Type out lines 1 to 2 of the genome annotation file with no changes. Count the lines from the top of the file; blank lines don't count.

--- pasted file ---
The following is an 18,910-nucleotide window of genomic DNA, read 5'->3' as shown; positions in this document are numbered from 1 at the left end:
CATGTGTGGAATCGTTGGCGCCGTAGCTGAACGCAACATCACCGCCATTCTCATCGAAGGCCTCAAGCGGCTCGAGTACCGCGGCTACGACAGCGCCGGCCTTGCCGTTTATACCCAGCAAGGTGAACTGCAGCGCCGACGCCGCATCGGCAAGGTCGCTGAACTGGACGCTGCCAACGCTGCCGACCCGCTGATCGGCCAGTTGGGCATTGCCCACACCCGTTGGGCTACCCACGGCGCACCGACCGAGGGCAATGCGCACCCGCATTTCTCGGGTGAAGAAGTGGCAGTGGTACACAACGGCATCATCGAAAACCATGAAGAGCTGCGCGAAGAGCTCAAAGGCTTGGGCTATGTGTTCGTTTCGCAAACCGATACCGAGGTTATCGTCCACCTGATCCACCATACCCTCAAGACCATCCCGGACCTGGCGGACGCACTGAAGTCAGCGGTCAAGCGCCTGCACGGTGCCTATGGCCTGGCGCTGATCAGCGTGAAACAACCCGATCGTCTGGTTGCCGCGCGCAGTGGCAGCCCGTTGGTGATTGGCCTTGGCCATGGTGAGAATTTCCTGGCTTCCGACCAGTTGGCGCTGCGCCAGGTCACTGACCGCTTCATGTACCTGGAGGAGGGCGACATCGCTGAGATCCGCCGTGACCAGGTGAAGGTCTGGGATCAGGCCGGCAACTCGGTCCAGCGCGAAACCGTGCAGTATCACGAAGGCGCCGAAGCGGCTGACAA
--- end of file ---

The following is an 18,910-nucleotide window of genomic DNA, read 5'->3' as shown; positions in this document are numbered from 1 at the left end:
CATGTGTGGAATCGTTGGCGCCGTAGCTGAACGCAACATCACCGCCATTCTCATCGAAGGCCTCAAGCGGCTCGAGTACCGCGGCTACGACAGCGCCGGCCTTGCCGTTTATACCCAGCAAGGTGAACTGCAGCGCCGACGCCGCATCGGCAAGGTCGCTGAACTGGACGCTGCCAACGCTGCCGACCCGCTGATCGGCCAGTTGGGCATTGCCCACACCCGTTGGGCTACCCACGGCGCACCGACCGAGGGCAATGCGCACCCGCATTTCTCGGGTGAAGAAGTGGCAGTGGTACACAACGGCATCATCGAAAACCATGAAGAGCTGCGCGAAGAGCTCAAAGGCTTGGGCTATGTGTTCGTTTCGCAAACCGATACCGAGGTTATCGTCCACCTGATCCACCATACCCTCAAGACCATCCCGGACCTGGCGGACGCACTGAAGTCAGCGGTCAAGCGCCTGCACGGTGCCTATGGCCTGGCGCTGATCAGCGTGAAACAACCCGATCGTCTGGTTGCCGCGCGCAGTGGCAGCCCGTTGGTGATTGGCCTTGGCCATGGTGAGAATTTCCTGGCTTCCGACCAGTTGGCGCTGCGCCAGGTCACTGACCGCTTCATGTACCTGGAGGAGGGCGACATCGCTGAGATCCGCCGTGACCAGGTGAAGGTCTGGGATCAGGCCGGCAACTCGGTCCAGCGCGAAACCGTGCAGTATCACGAAGGCGCCGAAGCGGCTGACAA